Fingerprint recognition involves taking an image a person’s fingertips and recording certain characteristics. The main characteristics recorded are patterns, which are aggregate characteristics of ridges, and minutia points, which are unique features found within patterns(). Knowledge of the structure of the human skin and its properties are needed to create these technologies. Fingerprint recognition can be used from criminal investigations to time attendance systems, in a movie rental or in a police identification institute. (2)
There are three common sensors employed in taking fingerprints – optical, ultrasonic and capacitance. Optical fingerprint imaging uses visible light to capture a digital image of the fingerprint. The surface layer of the sensor is called the touch surface and is where the finger is placed. Beneath this surface is the light-emitting phosphor layer which shines light onto the surface of the finger. Light reflected from the finger travels through the phosphor layer to a charge-coupled device which captures an electronic print of the fingertip. However the quality of the image is greatly affected by the state of the skin. If the skin is dirty or eroded the image is very difficult to capture accurately. This sensor can also be easily fooled by an image of a fingerprint if it does not have a “live finger” detector().
Ultrasonic sensors use very high frequency sound waves to penetrate the upper layer of the skin. The reflected energy is measured using piezoelectric materials. As the dermal skin layer has the same characteristic pattern of the fingerprint, the reflected energy can be used to form an image().
Capacitance sensors use two plates. One plate is of a parallel-plate capacitor and the other is the dermal layer which is electrically conductive. The epidermal layer is non-conductive and hence acts as the dielectric.
Voice recognition was discussed before under behavioural biometrics. This can also be used as a physical biometric device if the text-independent system is used without any other forms of identification such as ID number. However it is slower that the behavioural version as it uses a 1:N algorithm for matching.
Hand or finger geometry recognition uses characteristics such as finger length, thickness and curvature. This type of biometrics is less invasive and it is easier to collect the data. It can be desirable in access control situations such as border control. Although hand features are not descriptive enough, it is possible to attain a robust verification by combining various individual features.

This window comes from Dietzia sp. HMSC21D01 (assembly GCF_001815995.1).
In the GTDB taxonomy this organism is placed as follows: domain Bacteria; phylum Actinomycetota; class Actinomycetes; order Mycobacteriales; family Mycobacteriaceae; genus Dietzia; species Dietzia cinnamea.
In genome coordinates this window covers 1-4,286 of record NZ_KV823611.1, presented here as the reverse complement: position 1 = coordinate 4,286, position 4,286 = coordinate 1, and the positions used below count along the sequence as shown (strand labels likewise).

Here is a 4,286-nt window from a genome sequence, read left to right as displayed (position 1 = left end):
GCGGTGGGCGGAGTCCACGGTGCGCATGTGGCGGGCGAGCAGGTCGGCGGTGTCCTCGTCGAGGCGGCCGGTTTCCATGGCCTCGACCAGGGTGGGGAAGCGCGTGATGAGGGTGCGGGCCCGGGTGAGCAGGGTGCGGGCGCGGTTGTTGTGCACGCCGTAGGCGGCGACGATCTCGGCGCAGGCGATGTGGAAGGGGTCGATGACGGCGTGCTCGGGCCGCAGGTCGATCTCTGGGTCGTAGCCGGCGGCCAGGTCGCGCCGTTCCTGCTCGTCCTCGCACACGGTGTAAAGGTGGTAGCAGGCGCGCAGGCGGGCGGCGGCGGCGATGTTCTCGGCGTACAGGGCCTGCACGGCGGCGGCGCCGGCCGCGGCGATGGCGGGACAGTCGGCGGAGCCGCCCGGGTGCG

Facial Recognition(Need completing) Facial recognition uses characteristics derived from the subjects face to find a match with picture stored in a database using various algorithms. There are a number of different ways to achieve this. (There are two different algorithmic approaches/ways)
Now that we have some insight into biometrics, the different types and how they work, we shall briefly discuss the good and bad points related to biometrics.
Biometrics usually always result in the increase in security, whether for a small home laptop or for a large bank who hold personal data. The increase in the security comes from the fact that instead of using passwords or other software based forms of access, physical biometrics requires the user to physically interact with the system and use hardware to input a key, the key being the finger print, iris scan, face image etc. This further strengthened security can also be relatively inexpensive, depending on the type of biometric solution used. For example finger print scanners are very common nowadays and prices are decreasing. Security is increased due to the fact that everyone has a unique finger print or iris etc. and therefore forgery of these kinds of access methods is a difficult task.
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An advantage of physical biometrics is the prevention and elimination of threats caused by the loss of ID’s and passwords. The way in which biometrics eliminate this problem of lost passwords or ID’s, is that it uses physical input, which will always be on the user wherever they are and in addition they are mostly un-detachable from the user. So the problem solved here is that when passwords or ID’s were lost, they could have been used to gain unauthorised access in different ways, however the elimination of these reduces vulnerability.
Some large organisations make use of long and hard to remember passwords which may cause difficulty of remembrance, however with the use of biometrics, users can be assigned to access the systems by the use of their biological credentials, eliminating the requirement of remembering a long password.
Another advantage of biometrics is that it is possible to have a network of this technology, so that it can be incorporated into a whole organisation, allowing access to buildings and rooms with verification of a person’s biological data. This will allow a central system to hold biological data of all authorised users and allow access to rooms and buildings to which they have authority to do so otherwise blocking any access.